Tuesday, August 16, 2011

SPORTS >> Roller derby in Jacksonville

Leader staff writer

Roller derby, mostly known for its reputation of tough women, fights and fishnets, may be the fastest growing sport around. As of Tuesday morning, there are 1,017 amateur roller derby leagues in the world, according to www.derbyroster.com. Jacksonville happens to be home to one of those leagues, Girls Rollin’ in the South.

Saturday, the G.R.I.T.S. will hold an exhibition bout at Skateworld on Loop Road in Jacksonville, mixing up teams with the East Texas Bombers, based in Jacksonville, Texas. The two teams will combine players and test their skills against each other. Doors open at 4 p.m., with the first whistle at 4:30 p.m. Tickets are $8 at the door, $6 with military ID.

The organization wants to draw interest in roller derby as a sport and encourage the community to get involved, including holding raffles at each bout to raise funds for various area charities.

Nick “Coach Fever” Fitzpatrick, of Cabot, coaches the Breakneck Brawlers, G.R.I.T.S. team of MST qualified skaters. Skaters must pass a set of minimum skills in order to compete.

“We hold practices twice a week and highly encourage our skaters to workout on their own time also,” Fitzpatrick said. “It’s an intense sport and requires endurance and strength.”

Practices are held from 7 to 9 p.m. Mondays and Wednesdays at Skateworld.

The league was officially formed in March 2010 and put on its first exhibition bout in December of that year.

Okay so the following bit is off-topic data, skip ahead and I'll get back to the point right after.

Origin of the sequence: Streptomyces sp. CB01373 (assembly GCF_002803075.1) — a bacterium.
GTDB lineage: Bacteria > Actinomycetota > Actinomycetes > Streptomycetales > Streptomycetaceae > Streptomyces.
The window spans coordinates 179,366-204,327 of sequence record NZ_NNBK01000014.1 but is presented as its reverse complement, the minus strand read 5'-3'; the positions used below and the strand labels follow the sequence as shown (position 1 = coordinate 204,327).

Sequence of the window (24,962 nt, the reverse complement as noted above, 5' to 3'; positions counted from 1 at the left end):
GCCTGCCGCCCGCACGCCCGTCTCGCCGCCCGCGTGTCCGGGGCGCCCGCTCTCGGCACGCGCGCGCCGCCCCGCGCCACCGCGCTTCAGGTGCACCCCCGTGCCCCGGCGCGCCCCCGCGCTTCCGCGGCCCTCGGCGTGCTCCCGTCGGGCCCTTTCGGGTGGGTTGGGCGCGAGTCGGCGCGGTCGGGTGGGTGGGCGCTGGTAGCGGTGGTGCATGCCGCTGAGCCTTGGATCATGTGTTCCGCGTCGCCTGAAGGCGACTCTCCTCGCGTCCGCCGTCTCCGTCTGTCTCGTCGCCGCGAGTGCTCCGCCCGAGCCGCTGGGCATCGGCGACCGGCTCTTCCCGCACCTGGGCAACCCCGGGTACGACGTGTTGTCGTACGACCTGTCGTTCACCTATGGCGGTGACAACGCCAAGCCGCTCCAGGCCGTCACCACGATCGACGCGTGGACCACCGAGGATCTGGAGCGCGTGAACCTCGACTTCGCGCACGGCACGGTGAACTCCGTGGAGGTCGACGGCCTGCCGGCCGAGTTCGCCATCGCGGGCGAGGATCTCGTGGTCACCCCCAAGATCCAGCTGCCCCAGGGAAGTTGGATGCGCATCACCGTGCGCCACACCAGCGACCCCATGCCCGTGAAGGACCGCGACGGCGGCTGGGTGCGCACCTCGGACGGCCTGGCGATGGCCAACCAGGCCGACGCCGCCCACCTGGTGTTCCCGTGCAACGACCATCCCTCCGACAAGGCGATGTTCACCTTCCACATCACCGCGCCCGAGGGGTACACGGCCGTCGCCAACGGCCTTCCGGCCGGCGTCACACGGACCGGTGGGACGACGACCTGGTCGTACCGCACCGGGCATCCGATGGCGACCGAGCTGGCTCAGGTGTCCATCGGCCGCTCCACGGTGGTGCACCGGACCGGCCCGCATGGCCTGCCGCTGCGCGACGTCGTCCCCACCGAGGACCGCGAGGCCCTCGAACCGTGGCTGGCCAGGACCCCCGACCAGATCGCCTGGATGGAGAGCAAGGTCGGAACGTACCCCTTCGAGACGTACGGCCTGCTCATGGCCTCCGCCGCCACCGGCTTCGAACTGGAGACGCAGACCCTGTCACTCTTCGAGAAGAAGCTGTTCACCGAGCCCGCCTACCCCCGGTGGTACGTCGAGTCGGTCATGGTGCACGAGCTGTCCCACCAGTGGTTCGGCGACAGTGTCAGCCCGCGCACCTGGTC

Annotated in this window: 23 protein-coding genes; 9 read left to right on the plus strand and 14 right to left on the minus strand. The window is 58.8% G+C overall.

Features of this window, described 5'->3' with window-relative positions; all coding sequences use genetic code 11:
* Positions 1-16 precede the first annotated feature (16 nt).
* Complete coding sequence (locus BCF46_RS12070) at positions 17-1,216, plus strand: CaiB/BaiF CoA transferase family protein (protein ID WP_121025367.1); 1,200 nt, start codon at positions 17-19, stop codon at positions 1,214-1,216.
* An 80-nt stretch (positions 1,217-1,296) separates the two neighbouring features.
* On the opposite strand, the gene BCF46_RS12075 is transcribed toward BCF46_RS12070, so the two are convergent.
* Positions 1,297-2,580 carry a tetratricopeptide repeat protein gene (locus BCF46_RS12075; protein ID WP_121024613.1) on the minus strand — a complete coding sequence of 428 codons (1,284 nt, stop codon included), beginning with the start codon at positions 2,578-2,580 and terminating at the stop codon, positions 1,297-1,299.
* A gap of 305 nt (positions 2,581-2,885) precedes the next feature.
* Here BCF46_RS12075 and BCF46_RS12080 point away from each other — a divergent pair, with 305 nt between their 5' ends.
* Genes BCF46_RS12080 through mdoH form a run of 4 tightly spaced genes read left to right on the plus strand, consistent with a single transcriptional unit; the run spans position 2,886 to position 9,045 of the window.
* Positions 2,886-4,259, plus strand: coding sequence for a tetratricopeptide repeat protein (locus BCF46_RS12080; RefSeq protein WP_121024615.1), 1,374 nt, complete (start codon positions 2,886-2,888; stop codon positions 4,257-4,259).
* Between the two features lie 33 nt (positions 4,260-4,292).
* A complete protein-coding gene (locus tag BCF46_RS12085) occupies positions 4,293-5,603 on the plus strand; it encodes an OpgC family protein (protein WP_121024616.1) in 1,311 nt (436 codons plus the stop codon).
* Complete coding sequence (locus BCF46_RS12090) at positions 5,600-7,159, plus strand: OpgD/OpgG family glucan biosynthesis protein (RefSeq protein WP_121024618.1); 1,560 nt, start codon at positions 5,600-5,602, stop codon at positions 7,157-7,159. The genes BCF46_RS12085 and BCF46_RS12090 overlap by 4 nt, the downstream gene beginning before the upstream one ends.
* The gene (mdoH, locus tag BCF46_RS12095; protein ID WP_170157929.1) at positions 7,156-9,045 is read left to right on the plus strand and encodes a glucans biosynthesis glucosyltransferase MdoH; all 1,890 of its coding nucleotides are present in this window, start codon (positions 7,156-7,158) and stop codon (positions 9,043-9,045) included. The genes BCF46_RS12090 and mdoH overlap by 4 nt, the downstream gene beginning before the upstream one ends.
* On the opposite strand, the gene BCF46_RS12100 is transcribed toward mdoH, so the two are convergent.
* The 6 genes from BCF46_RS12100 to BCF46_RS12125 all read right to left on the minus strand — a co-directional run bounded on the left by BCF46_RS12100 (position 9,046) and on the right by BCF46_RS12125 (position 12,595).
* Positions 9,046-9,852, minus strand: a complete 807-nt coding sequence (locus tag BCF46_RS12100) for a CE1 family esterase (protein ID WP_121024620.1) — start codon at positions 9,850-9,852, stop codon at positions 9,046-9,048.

“Our goal is to continue growing and eventually obtain WFTDA status,” Fitzpatrick.

The Women’s Flat Track Derby Association is the sanctioning body for modern roller derby. The WFTDA sets the guidelines for leagues to follow.

The sport, founded by Leo Seltzer in 1935, began as Transcontinental Roller Derby, an endurance race on a raised track and evolved into its current forms of teams skating on banked track and flat track roller derby.

The original version of roller derby was a co-ed competition. While there are still men’s leagues, the popularity and attraction seems to focus more on women.

The modern roller derby revival began at the turn of the century with the Texas Rollergirls in Austin, Texas. Leagues are formed as businesses and are operated by the skaters and league members. Roller girls come from all walks of life, including stay-at-home moms to hard working single moms, recent high school graduates to career women.

Girls Rollin’ in the South is always recruiting skaters, referees and non-skating officials. Visit the league’s Facebook for more information.

The league also has a website, www.gritlsrollerderby.com.